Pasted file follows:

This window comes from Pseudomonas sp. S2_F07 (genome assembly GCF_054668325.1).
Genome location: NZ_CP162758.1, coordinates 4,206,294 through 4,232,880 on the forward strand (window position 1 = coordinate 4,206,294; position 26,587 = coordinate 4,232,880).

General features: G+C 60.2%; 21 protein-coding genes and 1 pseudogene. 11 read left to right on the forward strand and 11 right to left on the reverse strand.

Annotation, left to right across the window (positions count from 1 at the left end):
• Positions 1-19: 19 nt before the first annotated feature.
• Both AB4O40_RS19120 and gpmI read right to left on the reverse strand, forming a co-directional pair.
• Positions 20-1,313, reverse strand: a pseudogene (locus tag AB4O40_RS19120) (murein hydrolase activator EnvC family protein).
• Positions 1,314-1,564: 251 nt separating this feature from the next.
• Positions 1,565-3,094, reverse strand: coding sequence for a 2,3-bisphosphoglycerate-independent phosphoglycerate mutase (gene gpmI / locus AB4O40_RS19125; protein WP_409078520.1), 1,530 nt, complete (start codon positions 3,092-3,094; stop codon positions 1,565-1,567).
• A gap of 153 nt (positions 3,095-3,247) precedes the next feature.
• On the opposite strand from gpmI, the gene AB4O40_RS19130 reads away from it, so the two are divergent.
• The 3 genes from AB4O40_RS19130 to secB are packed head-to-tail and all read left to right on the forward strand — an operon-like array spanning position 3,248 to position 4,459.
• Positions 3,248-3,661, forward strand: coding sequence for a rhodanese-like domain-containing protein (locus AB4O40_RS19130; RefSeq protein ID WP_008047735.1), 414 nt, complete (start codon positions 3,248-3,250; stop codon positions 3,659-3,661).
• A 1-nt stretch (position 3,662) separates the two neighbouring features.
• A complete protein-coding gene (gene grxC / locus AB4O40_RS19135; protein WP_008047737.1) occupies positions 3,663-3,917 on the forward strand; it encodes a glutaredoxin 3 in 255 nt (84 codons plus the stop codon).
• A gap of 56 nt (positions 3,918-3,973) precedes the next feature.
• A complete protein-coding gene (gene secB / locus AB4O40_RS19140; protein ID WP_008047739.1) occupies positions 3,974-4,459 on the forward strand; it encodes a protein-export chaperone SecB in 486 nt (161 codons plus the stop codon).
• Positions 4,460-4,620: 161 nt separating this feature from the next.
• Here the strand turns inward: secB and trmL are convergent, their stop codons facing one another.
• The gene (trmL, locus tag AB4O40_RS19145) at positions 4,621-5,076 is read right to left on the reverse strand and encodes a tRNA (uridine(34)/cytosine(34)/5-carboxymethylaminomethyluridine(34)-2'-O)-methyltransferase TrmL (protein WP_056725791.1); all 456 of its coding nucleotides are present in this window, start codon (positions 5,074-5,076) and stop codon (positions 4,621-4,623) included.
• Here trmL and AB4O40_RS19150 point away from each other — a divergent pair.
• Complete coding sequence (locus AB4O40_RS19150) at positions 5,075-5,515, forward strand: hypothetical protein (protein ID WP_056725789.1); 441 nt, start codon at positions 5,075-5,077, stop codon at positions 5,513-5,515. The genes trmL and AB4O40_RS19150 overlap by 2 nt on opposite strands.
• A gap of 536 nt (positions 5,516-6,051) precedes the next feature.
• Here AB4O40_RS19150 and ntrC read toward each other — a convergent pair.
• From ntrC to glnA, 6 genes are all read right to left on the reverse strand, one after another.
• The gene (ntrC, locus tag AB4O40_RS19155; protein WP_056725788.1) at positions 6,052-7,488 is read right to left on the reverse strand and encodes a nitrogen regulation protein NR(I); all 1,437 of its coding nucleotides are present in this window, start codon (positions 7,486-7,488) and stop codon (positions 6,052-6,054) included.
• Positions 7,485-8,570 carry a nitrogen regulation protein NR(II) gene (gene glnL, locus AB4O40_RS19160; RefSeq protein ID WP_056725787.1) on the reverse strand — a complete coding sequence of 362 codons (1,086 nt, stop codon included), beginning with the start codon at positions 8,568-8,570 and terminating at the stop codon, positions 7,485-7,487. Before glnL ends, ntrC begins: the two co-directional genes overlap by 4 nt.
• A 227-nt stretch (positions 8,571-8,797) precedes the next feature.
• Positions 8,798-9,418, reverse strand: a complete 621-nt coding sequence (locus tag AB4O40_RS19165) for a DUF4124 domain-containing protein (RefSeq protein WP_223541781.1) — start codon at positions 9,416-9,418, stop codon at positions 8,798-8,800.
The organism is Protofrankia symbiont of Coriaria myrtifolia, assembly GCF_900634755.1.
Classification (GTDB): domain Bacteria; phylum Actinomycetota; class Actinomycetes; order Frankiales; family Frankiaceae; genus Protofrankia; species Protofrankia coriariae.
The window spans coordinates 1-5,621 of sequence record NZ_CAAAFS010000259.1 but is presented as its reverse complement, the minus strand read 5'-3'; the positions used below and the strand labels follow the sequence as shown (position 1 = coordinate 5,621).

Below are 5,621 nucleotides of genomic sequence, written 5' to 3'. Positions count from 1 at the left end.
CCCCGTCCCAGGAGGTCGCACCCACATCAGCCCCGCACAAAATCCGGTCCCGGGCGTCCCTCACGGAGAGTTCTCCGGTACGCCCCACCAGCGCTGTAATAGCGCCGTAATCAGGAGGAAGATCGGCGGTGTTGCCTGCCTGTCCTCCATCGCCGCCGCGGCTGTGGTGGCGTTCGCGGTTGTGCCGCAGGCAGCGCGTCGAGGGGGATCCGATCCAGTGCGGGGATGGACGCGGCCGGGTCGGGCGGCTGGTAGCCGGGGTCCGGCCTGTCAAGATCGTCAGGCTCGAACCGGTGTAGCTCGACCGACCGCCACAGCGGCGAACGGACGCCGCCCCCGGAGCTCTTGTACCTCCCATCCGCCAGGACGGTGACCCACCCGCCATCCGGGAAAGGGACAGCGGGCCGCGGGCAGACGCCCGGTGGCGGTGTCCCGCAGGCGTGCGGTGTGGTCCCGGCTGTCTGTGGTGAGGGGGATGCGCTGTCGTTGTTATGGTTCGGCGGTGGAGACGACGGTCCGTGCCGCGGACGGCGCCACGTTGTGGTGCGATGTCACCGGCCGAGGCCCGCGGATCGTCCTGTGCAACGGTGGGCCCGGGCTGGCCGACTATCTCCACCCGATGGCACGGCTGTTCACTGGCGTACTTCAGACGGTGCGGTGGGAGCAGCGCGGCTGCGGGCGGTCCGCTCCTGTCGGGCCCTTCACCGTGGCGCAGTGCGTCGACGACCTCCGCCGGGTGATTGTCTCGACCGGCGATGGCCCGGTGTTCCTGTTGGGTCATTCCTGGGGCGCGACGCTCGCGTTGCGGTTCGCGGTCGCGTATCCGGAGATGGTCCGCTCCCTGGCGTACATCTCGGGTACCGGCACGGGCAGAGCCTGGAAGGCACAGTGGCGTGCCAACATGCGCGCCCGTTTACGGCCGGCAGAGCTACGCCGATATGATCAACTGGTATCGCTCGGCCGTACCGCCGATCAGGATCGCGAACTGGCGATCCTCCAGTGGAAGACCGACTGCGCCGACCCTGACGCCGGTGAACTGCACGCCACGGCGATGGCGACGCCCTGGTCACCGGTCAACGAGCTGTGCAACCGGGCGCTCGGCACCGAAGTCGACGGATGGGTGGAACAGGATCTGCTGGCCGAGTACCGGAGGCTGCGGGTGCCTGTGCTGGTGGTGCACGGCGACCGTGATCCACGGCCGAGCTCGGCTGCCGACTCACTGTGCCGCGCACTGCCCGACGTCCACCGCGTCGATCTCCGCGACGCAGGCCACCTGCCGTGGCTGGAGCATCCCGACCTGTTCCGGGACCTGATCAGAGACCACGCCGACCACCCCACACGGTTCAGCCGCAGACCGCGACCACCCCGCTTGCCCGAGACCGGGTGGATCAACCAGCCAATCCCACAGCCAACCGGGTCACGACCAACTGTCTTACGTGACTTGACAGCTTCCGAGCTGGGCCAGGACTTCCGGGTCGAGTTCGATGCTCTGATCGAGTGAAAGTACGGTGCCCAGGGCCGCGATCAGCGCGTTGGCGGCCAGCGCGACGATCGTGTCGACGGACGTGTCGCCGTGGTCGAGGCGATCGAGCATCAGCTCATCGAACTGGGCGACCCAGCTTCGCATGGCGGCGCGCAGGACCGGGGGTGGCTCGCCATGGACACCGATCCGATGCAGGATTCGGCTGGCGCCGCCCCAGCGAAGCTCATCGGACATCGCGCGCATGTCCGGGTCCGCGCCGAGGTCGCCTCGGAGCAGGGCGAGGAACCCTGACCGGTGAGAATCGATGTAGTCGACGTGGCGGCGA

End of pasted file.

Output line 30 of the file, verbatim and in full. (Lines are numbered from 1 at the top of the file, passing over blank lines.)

The organism is Protofrankia symbiont of Coriaria myrtifolia, assembly GCF_900634755.1.